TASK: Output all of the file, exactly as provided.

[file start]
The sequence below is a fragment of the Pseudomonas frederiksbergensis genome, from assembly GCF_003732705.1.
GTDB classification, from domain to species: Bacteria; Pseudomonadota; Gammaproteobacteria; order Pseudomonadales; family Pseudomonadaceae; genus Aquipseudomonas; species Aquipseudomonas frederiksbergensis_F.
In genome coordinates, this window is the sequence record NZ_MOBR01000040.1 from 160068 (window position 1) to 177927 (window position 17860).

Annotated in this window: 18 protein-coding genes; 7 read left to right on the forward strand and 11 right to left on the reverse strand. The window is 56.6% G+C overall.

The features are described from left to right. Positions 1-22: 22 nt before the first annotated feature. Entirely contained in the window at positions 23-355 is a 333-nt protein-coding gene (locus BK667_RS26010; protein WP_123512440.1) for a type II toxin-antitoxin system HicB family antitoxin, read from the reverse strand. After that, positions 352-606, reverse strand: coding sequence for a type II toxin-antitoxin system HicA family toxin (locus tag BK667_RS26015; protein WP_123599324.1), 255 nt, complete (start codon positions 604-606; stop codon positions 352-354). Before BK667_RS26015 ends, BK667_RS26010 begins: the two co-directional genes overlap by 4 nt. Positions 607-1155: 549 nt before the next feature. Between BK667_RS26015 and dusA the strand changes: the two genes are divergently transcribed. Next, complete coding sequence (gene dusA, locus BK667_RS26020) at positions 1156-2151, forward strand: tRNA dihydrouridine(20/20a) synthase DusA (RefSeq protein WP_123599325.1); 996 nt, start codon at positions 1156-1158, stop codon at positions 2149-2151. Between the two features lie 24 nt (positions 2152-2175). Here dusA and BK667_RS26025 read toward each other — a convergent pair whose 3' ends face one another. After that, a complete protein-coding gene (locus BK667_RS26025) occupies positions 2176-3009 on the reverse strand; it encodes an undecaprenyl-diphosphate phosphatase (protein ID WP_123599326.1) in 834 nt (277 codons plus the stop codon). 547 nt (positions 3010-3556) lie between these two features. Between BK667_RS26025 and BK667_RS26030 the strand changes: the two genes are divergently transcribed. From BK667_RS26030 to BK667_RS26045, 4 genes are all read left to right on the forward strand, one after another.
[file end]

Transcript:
The sequence below is a fragment of the Pseudomonas frederiksbergensis genome, from assembly GCF_003732705.1.
GTDB classification, from domain to species: Bacteria; Pseudomonadota; Gammaproteobacteria; order Pseudomonadales; family Pseudomonadaceae; genus Aquipseudomonas; species Aquipseudomonas frederiksbergensis_F.
In genome coordinates, this window is the sequence record NZ_MOBR01000040.1 from 160068 (window position 1) to 177927 (window position 17860).

Annotated in this window: 18 protein-coding genes; 7 read left to right on the forward strand and 11 right to left on the reverse strand. The window is 56.6% G+C overall.

The features are described from left to right. Positions 1-22: 22 nt before the first annotated feature. Entirely contained in the window at positions 23-355 is a 333-nt protein-coding gene (locus BK667_RS26010; protein WP_123512440.1) for a type II toxin-antitoxin system HicB family antitoxin, read from the reverse strand. After that, positions 352-606, reverse strand: coding sequence for a type II toxin-antitoxin system HicA family toxin (locus tag BK667_RS26015; protein WP_123599324.1), 255 nt, complete (start codon positions 604-606; stop codon positions 352-354). Before BK667_RS26015 ends, BK667_RS26010 begins: the two co-directional genes overlap by 4 nt. Positions 607-1155: 549 nt before the next feature. Between BK667_RS26015 and dusA the strand changes: the two genes are divergently transcribed. Next, complete coding sequence (gene dusA, locus BK667_RS26020) at positions 1156-2151, forward strand: tRNA dihydrouridine(20/20a) synthase DusA (RefSeq protein WP_123599325.1); 996 nt, start codon at positions 1156-1158, stop codon at positions 2149-2151. Between the two features lie 24 nt (positions 2152-2175). Here dusA and BK667_RS26025 read toward each other — a convergent pair whose 3' ends face one another. After that, a complete protein-coding gene (locus BK667_RS26025) occupies positions 2176-3009 on the reverse strand; it encodes an undecaprenyl-diphosphate phosphatase (protein ID WP_123599326.1) in 834 nt (277 codons plus the stop codon). 547 nt (positions 3010-3556) lie between these two features. Between BK667_RS26025 and BK667_RS26030 the strand changes: the two genes are divergently transcribed. From BK667_RS26030 to BK667_RS26045, 4 genes are all read left to right on the forward strand, one after another.